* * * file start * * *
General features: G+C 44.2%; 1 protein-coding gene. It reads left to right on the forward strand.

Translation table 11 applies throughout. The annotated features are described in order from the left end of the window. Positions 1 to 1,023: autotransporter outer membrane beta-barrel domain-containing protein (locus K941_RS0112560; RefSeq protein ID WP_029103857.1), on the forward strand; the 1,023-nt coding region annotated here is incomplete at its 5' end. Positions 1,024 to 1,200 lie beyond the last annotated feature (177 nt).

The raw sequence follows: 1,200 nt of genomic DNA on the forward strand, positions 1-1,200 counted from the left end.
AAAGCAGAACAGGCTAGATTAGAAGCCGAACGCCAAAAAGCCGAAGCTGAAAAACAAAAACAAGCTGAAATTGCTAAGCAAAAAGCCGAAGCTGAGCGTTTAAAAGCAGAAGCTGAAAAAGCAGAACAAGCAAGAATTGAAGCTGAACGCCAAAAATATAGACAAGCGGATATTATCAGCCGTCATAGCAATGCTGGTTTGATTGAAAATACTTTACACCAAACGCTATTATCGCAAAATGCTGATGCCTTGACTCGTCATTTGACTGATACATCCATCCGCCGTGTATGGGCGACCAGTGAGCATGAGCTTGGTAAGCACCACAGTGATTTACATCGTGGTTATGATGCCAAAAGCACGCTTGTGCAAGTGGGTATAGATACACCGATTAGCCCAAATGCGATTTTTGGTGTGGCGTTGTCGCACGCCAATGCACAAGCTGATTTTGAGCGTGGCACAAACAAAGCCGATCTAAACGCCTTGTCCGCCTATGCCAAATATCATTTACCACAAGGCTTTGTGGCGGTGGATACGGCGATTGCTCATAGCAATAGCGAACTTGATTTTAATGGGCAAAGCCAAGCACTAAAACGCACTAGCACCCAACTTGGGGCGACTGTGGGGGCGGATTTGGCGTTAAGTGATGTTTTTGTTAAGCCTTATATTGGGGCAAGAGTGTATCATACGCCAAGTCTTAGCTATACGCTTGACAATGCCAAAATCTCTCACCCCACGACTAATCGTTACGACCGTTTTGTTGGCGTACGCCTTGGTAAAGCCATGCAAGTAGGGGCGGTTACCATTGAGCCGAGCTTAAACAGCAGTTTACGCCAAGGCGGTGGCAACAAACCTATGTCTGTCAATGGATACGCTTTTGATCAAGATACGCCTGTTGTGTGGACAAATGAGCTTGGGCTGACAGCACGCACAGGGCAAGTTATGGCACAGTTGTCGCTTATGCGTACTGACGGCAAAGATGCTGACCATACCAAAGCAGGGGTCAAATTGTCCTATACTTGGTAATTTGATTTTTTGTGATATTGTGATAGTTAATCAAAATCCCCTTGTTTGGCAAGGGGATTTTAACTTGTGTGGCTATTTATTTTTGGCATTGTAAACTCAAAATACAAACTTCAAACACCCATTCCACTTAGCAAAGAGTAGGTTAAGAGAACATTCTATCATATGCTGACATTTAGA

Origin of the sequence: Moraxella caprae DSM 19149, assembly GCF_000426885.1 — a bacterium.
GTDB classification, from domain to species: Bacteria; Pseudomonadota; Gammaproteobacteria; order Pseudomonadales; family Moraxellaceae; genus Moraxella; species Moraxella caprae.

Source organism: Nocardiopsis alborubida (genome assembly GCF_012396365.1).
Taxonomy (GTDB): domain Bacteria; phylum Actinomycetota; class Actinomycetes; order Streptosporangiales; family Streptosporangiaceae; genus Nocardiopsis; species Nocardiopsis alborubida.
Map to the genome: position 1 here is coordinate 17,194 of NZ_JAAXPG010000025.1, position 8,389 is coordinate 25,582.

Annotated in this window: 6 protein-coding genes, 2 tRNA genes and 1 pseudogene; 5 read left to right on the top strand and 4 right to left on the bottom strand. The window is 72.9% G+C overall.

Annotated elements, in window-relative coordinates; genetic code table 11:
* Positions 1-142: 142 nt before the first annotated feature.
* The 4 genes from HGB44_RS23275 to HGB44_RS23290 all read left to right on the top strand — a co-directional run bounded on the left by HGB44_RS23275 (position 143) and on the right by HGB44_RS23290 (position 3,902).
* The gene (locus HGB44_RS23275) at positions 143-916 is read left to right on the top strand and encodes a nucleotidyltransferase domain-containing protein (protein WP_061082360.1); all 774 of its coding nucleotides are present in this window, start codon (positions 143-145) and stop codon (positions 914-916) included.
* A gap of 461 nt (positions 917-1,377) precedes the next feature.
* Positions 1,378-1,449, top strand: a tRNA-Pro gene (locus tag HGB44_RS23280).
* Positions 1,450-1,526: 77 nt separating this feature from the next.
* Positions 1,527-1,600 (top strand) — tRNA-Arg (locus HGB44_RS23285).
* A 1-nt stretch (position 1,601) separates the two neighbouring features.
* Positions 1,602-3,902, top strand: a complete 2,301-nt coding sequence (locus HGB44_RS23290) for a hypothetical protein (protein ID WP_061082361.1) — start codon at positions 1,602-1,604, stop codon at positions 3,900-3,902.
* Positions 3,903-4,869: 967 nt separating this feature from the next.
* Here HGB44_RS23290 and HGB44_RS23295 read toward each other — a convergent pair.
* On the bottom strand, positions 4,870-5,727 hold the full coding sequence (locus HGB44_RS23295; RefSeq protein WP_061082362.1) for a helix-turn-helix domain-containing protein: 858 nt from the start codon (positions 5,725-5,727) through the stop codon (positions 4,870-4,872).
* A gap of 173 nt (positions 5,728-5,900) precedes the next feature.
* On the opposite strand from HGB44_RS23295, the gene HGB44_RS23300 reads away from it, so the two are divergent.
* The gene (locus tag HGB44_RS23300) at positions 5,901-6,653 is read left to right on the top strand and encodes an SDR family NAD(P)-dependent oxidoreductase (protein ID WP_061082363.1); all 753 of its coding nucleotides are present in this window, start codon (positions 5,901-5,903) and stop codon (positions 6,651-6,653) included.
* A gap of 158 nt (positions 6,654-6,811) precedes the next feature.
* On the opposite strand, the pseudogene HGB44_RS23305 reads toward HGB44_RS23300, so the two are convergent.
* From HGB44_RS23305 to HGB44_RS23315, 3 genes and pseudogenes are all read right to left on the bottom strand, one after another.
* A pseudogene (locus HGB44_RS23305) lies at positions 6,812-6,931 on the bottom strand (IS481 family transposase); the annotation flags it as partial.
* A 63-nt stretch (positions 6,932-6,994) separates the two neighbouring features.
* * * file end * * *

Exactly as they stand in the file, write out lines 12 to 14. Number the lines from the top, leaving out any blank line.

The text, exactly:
* Positions 1-142: 142 nt before the first annotated feature.
* The 4 genes from HGB44_RS23275 to HGB44_RS23290 all read left to right on the top strand — a co-directional run bounded on the left by HGB44_RS23275 (position 143) and on the right by HGB44_RS23290 (position 3,902).
* The gene (locus HGB44_RS23275) at positions 143-916 is read left to right on the top strand and encodes a nucleotidyltransferase domain-containing protein (protein WP_061082360.1); all 774 of its coding nucleotides are present in this window, start codon (positions 143-145) and stop codon (positions 914-916) included.